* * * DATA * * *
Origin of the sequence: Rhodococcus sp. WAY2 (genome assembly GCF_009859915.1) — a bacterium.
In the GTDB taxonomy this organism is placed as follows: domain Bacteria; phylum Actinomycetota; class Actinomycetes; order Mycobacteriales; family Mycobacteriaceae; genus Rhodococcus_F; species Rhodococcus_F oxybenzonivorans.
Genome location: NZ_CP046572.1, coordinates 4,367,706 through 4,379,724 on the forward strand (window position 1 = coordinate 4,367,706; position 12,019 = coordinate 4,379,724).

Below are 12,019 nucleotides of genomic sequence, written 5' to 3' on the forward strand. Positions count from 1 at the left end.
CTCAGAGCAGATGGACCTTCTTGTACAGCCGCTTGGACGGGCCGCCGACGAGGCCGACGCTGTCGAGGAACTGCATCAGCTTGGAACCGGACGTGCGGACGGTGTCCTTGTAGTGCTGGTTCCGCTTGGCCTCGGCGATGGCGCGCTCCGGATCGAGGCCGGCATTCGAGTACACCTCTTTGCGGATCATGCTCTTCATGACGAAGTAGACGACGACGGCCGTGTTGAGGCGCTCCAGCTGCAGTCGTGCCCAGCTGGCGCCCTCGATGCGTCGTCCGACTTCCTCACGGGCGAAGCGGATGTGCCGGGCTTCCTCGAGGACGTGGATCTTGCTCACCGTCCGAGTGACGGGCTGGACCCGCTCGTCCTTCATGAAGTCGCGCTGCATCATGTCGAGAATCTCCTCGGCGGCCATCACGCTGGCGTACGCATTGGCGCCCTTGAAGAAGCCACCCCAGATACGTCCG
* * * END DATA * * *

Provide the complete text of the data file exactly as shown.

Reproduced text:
Origin of the sequence: Rhodococcus sp. WAY2 (genome assembly GCF_009859915.1) — a bacterium.
In the GTDB taxonomy this organism is placed as follows: domain Bacteria; phylum Actinomycetota; class Actinomycetes; order Mycobacteriales; family Mycobacteriaceae; genus Rhodococcus_F; species Rhodococcus_F oxybenzonivorans.
Genome location: NZ_CP046572.1, coordinates 4,367,706 through 4,379,724 on the forward strand (window position 1 = coordinate 4,367,706; position 12,019 = coordinate 4,379,724).

Below are 12,019 nucleotides of genomic sequence, written 5' to 3' on the forward strand. Positions count from 1 at the left end.
CTCAGAGCAGATGGACCTTCTTGTACAGCCGCTTGGACGGGCCGCCGACGAGGCCGACGCTGTCGAGGAACTGCATCAGCTTGGAACCGGACGTGCGGACGGTGTCCTTGTAGTGCTGGTTCCGCTTGGCCTCGGCGATGGCGCGCTCCGGATCGAGGCCGGCATTCGAGTACACCTCTTTGCGGATCATGCTCTTCATGACGAAGTAGACGACGACGGCCGTGTTGAGGCGCTCCAGCTGCAGTCGTGCCCAGCTGGCGCCCTCGATGCGTCGTCCGACTTCCTCACGGGCGAAGCGGATGTGCCGGGCTTCCTCGAGGACGTGGATCTTGCTCACCGTCCGAGTGACGGGCTGGACCCGCTCGTCCTTCATGAAGTCGCGCTGCATCATGTCGAGAATCTCCTCGGCGGCCATCACGCTGGCGTACGCATTGGCGCCCTTGAAGAAGCCACCCCAGATACGTCCG